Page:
13 August 2010 - by ~ 1 Comment

My Total Immersion into Photography

It’s not a surprise that finding fulfilling hobbies is a challenge for those of us with severe mobility impairments.   This August marks a year since I took the giant leap into the world of digital photography.   I took this leap not only because of my desire to become a well rounded journalist but for a recreational outlet as well.

The most difficult part of this  process was finding suitable  adaptations so I could  operate the camera with as little assistance as possible.  I first started by tackling how I could activate the shutter of the camera when I wanted to take a picture.

I first ordered a remote shutter release from Nikon.  This would have enabled me to push a button to take a picture but it turned out not to be that simple.   My hand strength unfortunately wasn’t enough to make this work.    I then resorted to searching the net for other options and I stumbled across something perfect for my needs.

I found a company in Arizona called Conceptus and they specialize in skydiving photography equipment.   They have a product called the  Bite Switch and it allows the user to activate the shutter by simply biting down.   The owner sent me a complimentary switch and it’s what I’ve used ever since.

Now that my shutter issue was solved, my next step was to find something that I could mount my camera to.   I visited my local camera shop and checked out the professional tripods they had in stock.   Luckily I found one that not only held the camera in a variety of positions but also allowed me to drive my chair up to it.   I was now setup  to begin my work as an amateur photographer.

My total immersion into photography took place last February when I enrolled in a photojournalism class.  This class was great because it taught me the technical skills needed to capture great images.   The class also required us to  get out shooting in the world around us.  The variety of assignments really tested me but the hardest part was walking up to total strangers and asking if I could photograph them.   Most people were gracious and cooperative but a few wanted no part of being on film.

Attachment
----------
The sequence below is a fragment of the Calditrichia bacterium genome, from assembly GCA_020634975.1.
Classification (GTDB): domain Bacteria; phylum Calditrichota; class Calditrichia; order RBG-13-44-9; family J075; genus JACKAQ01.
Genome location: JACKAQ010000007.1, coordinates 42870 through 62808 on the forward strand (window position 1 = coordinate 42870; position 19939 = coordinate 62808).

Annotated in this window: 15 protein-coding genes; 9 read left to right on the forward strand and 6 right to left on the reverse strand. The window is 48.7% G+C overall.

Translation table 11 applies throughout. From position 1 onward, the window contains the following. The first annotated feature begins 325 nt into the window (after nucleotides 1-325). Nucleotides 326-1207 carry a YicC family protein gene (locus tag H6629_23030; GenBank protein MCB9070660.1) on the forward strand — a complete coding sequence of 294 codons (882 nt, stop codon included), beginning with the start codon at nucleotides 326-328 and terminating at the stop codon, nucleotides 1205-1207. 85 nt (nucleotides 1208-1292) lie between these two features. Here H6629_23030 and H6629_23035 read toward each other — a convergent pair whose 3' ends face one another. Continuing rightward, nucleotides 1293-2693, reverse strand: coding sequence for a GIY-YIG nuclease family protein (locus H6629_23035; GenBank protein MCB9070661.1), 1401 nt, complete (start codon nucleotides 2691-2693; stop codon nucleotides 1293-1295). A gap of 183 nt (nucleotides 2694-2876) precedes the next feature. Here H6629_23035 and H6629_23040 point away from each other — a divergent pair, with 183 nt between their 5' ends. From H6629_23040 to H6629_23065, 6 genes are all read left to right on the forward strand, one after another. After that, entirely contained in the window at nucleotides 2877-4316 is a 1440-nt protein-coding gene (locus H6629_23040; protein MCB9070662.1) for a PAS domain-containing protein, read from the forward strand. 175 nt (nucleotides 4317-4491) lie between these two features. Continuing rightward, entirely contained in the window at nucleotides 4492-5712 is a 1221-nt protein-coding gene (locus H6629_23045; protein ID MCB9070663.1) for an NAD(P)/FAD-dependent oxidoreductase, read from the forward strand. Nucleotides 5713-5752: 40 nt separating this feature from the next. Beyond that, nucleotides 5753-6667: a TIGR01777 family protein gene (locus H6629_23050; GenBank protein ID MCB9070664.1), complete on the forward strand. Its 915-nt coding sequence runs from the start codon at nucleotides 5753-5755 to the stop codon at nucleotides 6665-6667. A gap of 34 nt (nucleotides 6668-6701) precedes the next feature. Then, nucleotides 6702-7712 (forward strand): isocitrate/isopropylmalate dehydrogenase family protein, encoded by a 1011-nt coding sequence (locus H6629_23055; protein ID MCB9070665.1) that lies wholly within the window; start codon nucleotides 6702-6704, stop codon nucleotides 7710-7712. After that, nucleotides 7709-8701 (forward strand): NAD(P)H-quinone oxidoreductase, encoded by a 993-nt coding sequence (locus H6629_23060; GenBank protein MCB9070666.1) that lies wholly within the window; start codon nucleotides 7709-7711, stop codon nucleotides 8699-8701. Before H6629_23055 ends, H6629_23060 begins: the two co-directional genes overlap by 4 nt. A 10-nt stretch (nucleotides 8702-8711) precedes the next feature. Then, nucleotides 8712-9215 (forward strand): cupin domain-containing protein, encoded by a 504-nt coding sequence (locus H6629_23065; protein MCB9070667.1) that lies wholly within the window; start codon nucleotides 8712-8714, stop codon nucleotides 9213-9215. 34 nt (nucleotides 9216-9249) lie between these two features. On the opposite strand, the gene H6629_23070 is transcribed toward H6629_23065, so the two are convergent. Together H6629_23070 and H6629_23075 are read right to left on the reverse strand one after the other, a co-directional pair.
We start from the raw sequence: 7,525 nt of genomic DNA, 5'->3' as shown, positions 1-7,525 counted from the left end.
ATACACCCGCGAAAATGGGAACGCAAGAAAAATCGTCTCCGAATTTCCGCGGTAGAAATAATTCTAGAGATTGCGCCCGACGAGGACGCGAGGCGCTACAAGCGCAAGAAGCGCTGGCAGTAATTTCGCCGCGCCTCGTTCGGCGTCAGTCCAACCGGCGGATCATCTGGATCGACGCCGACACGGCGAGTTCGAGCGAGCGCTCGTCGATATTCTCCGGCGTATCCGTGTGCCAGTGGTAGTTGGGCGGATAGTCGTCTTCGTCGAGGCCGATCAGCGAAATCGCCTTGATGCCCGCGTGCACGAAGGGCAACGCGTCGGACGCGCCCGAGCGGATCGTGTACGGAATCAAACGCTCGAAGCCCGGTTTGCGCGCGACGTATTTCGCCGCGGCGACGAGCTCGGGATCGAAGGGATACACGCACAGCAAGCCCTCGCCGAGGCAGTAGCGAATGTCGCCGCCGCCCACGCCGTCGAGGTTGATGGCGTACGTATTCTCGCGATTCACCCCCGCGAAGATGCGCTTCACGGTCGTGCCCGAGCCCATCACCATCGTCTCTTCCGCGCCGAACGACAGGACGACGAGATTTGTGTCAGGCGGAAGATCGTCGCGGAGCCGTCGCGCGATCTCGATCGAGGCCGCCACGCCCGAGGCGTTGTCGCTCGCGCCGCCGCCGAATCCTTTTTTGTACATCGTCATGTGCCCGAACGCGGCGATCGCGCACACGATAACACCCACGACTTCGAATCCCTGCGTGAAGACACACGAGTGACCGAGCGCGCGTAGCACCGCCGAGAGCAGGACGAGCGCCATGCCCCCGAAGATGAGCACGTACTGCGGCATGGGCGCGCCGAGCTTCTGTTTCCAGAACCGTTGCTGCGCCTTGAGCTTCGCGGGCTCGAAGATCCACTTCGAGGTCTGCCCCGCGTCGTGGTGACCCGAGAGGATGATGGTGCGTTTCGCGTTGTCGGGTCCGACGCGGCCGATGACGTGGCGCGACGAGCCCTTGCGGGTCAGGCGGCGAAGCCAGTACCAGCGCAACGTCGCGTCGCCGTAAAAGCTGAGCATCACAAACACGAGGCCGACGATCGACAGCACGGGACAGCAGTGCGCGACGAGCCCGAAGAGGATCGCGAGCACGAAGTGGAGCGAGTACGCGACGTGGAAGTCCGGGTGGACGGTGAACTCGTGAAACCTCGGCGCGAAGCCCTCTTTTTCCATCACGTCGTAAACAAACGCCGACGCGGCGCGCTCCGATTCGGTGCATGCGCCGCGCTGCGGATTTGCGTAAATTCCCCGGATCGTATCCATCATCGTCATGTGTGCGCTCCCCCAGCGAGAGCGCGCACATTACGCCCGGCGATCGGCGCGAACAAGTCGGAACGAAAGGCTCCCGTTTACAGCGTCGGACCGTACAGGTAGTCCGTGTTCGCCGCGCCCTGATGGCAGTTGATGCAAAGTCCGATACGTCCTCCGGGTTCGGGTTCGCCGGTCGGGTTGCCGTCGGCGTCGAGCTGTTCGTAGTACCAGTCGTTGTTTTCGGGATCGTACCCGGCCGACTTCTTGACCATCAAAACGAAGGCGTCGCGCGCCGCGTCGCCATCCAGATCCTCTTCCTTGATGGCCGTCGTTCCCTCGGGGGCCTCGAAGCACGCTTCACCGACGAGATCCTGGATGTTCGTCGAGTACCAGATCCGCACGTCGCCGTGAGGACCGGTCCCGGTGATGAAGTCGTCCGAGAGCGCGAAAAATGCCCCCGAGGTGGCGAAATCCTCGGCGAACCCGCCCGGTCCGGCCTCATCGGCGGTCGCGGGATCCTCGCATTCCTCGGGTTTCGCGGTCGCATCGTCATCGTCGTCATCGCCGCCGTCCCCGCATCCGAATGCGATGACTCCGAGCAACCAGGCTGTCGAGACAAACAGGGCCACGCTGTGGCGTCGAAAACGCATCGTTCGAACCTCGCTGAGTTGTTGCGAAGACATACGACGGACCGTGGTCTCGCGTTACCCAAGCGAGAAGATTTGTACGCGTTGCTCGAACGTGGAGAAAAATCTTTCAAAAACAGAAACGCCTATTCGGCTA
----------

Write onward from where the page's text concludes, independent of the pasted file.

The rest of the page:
The class ended with a final project where we had to cover a subject in great depth.  My choice was to follow the life of a local glass blower.   I not only covered the entire glass blowing process but I also included his life as a family man.   It was great fun taking pictures of his active boys who were 1 and 6 years old.   The project was quite involved but it helped me secure a B in a very challenging class.

Since taking this class, confidence in my photography has increased and I’ve had a couple opportunities this summer to do some photo shoots.   This fall,  I’ll be taking a multi-media journalism class and this should be a great chance to put my skills to use in a professional setting.   I couldn’t imagine being at this point when I  started this journey one year ago.

I have learned a very valuable lesson in this whole experience.   That lesson is that even though I have a severe disability, it doesn’t mean I can’t push the envelope in what’s possible.   There are so many people that are quite surprised to see me taking pictures and yes I suppose it is a bit of novelty to them.  I just smile and think I’m just glad to be doing what every other photographer does.

  • Hobbies can be a great outlets for those of us with DMD. My hobby is 3D modeling. How about everyone else?